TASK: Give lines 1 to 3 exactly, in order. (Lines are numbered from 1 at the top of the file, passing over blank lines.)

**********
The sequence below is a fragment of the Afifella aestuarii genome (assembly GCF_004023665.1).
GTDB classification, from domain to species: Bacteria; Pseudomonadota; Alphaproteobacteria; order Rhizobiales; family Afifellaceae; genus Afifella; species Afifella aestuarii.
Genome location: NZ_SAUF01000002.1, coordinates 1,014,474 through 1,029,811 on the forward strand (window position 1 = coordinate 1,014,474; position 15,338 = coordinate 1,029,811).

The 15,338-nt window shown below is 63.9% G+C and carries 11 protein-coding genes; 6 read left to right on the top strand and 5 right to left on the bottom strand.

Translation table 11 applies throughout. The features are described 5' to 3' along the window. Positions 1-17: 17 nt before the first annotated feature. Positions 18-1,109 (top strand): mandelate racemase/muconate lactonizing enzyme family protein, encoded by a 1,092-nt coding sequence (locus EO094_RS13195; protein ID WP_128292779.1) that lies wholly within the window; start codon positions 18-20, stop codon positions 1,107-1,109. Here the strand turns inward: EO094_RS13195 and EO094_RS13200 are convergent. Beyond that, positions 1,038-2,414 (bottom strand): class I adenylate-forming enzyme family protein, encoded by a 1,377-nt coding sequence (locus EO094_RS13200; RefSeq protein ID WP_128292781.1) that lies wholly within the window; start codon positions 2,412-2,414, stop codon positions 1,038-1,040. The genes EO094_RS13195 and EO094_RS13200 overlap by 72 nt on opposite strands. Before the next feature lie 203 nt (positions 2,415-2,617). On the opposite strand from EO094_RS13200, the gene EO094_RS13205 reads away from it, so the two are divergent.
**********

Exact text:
The sequence below is a fragment of the Afifella aestuarii genome (assembly GCF_004023665.1).
GTDB classification, from domain to species: Bacteria; Pseudomonadota; Alphaproteobacteria; order Rhizobiales; family Afifellaceae; genus Afifella; species Afifella aestuarii.
Genome location: NZ_SAUF01000002.1, coordinates 1,014,474 through 1,029,811 on the forward strand (window position 1 = coordinate 1,014,474; position 15,338 = coordinate 1,029,811).